Canada's women's World Cup exit leaves bitter taste

Canada knows all about Sweden. Two of the pioneers of the women's game, these two have been slugging it out for decades. What we witnessed in Paris should have surprised no one who follows the game.

Team underachieves again with round-of-16 loss to Sweden

Canada's Christine Sinclair looks dejected following her team's defeat. (Richard Heathcote/Getty Images)

I am not a fan of reruns.

If I know how it ends before it begins, what's the point? There are no surprises, no unforeseen plot twists, and no thrilling climax.

I, like you, have seen this movie too many times. A Canadian production that flopped on a global scale. We desperately wanted it to succeed. We invested time and emotion, and willed it to thrive. 

But the stars failed to shine. The script was too predictable. Ultimately, Canada flattered to deceive at the 2019 Women's World Cup.

The journey ended too soon. We weren't ready to consign another major tournament to the history books. But there it will lie, unloved and unnoticed, gathering dust until the next time.

Will there be a next time for Christine Sinclair? Only she knows. A Canadian team without its legendary captain is like bread without butter, but Sinclair will be 40 when the next Women's World Cup rolls around.

The wounds are raw and sore. Only time will allow them to heal. But the facts speak for themselves. Team Canada exited in the round of 16 because it wasn't good enough to make deep inroads into the tournament.

As a seeded team, it failed to top its group. It won the games it was supposed to win, against Cameroon and New Zealand. It was a relatively gentle introduction, but the alarm bells were ringing in my house after the Canadians lost to the Netherlands.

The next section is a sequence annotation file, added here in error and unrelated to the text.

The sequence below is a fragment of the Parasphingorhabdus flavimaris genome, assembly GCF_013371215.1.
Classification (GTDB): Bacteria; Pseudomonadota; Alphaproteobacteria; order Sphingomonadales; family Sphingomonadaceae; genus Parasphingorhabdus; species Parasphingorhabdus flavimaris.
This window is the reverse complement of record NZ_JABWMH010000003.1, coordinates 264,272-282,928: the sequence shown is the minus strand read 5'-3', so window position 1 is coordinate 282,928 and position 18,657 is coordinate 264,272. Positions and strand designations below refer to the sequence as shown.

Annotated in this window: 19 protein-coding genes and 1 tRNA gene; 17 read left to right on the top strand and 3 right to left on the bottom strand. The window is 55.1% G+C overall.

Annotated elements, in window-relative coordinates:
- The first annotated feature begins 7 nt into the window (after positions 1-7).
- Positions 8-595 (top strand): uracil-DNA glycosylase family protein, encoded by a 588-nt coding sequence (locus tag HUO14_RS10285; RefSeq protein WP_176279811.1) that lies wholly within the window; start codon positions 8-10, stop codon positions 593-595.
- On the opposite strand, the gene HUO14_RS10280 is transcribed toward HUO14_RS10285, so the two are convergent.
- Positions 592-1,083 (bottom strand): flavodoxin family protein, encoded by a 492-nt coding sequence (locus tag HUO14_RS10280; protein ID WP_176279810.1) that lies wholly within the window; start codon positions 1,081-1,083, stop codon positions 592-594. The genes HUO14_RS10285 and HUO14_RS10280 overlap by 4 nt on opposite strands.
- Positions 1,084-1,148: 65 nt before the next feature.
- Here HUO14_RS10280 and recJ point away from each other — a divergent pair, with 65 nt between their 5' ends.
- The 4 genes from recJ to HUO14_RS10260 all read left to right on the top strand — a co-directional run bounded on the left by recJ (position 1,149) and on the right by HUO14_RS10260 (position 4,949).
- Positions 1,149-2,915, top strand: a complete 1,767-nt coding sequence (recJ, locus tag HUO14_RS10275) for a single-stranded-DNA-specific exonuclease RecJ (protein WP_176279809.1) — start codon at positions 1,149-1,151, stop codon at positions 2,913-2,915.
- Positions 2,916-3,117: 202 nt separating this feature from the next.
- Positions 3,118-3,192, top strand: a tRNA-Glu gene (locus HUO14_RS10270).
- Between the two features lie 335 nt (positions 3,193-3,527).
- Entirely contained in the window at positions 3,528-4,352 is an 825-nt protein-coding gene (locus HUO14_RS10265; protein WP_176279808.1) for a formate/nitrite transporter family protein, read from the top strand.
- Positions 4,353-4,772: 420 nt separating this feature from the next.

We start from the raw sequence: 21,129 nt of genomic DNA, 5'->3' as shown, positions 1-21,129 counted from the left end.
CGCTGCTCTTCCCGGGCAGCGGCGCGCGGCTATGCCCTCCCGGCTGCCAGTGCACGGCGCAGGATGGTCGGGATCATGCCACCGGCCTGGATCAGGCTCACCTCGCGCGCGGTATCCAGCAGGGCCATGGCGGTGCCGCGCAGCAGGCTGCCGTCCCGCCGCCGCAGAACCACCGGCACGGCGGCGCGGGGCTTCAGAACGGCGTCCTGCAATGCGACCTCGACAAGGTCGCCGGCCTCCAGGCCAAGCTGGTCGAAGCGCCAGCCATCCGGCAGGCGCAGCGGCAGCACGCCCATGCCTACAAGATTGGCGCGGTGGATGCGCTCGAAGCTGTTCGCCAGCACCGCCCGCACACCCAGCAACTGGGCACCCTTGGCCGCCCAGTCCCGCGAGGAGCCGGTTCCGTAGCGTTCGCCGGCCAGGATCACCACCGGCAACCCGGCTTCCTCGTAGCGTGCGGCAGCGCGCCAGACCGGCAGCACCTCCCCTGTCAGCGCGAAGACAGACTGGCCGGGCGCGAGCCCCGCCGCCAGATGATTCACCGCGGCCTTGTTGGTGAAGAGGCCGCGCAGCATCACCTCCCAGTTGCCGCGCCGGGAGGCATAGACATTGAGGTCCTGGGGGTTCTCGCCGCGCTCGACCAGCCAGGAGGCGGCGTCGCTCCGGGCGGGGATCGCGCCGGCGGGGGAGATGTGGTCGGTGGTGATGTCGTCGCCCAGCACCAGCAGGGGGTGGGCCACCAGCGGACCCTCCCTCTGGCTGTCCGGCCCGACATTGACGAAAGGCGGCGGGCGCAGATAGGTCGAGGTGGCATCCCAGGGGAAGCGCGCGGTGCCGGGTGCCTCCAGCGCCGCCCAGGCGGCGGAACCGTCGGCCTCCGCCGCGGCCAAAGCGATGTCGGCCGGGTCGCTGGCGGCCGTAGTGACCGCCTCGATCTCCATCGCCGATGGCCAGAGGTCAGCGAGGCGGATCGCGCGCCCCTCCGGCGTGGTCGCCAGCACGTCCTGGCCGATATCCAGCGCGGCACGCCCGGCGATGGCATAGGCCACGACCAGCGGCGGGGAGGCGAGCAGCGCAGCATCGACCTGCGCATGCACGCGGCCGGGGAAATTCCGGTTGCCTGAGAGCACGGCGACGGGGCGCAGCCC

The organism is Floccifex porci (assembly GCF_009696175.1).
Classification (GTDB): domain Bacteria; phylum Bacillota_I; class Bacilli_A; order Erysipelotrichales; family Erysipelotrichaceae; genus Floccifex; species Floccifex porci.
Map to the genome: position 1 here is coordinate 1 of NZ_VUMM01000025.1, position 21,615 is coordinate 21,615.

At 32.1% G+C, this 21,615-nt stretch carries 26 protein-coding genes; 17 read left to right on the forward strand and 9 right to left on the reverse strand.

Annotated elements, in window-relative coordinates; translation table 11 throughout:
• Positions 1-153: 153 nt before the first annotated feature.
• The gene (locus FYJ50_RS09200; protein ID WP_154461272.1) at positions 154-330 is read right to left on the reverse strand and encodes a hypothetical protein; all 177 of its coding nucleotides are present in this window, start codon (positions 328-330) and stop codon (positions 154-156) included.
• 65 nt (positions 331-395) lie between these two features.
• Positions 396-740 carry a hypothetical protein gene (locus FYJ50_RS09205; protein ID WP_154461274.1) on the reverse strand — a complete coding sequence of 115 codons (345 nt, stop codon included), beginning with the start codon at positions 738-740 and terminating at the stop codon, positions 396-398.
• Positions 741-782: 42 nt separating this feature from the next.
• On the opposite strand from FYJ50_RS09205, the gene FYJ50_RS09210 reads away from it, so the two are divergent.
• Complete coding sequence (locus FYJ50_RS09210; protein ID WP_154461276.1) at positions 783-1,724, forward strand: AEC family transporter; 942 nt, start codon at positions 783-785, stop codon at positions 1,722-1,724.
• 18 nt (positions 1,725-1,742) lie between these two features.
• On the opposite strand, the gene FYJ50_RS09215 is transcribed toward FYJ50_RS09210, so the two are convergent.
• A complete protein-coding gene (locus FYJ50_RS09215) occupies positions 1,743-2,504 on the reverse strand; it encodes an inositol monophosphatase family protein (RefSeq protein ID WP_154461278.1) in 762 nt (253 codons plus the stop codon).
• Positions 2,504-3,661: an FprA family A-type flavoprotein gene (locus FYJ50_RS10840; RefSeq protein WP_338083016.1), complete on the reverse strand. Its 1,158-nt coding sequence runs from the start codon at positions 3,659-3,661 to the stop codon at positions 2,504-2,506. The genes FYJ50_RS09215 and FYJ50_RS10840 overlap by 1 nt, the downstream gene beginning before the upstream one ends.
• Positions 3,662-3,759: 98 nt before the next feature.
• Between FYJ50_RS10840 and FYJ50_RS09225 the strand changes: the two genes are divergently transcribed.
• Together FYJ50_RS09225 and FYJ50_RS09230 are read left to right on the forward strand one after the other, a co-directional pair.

Familiar foe

The Dutch are a decent team, but have no World Cup pedigree. This is only the second time they have qualified. The Netherlands have never been to the Olympics, yet became European Champions, as hosts, just a year later in 2017.

Canada knows all about Sweden. Two of the pioneers of the women's game, these two have been slugging it out for decades. What we witnessed in Paris should have surprised no one who follows the game.

It was a tactical and technical stalemate. As usual, there was plenty of effort but not much finesse from both in a physical encounter punctuated by two key moments.

Canada's Sophie Schmidt comforts Ashley Lawrence after Monday's loss. (Richard Heathcote/Getty Images)

The first goal was always going to be pivotal. The Swedes grabbed it on a classic counter attack that exposed a lack of speed and awareness at the heart of the Canadian back line.

The goal naturally changed the course of the game. It allowed the Swedes to dictate and forced Canada to chase. To its credit, Canada chased gamely. Its pressure led to an errant hand, missed by the referee, but spotted by the all seeing eye of VAR (video assistant referee).

The penalty would restore parity. Every man and his dog were predicting extra time and penalties before the game between two evenly matched nations. Knock it in Christine, and trot back to the centre circle with a couple of high fives en route.

Missed opportunity

Christine? Sincy? Where are you?

In fairness, Janine Beckie took a good penalty. It just wasn't good enough. Beckie's spot kick was surpassed by an even better save from the veteran Swedish goalkeeper.

Beckie clearly felt confident in her ability, but big moments call for big characters and a cool head. 

Canada never got another clear sight of the Swedish goal. For all the energy and determination, its opponent stayed focused and resolute. The Canadian offensive service and execution lacked the quality the occasion demanded.

Frankly, we shouldn't be surprised. Despite its lofty world ranking (No. 5 ahead of France), Canada is still not a tier one nation in women's soccer.

Janine Beckie misses a late penalty. (Richard Heathcote/Getty Images)

This was only the third time it had advanced from the group stage in seven attempts. Canada has won only eight times in 27 matches, all time, at the Women's World Cup.     

If it was Sinclair's World Cup swan song, it will leave a bitter taste for some time to come. So long as the motivation endures, not to mention that pesky world scoring record, Sinclair will be back for more with the 2020 Olympics on the horizon.

Others, too, will have decisions to make regarding their international futures. Goalkeeper Stephanie Labbe is 32, and while goalies tend to have a longer shelf life, teammates Desiree Scott, Sophie Schmidt and Allysha Chapman are all heading for the twilight of their careers.

It's all hugely disappointing of course. Canada has underachieved and now we don't care who wins in France. For the record, the Americans probably will.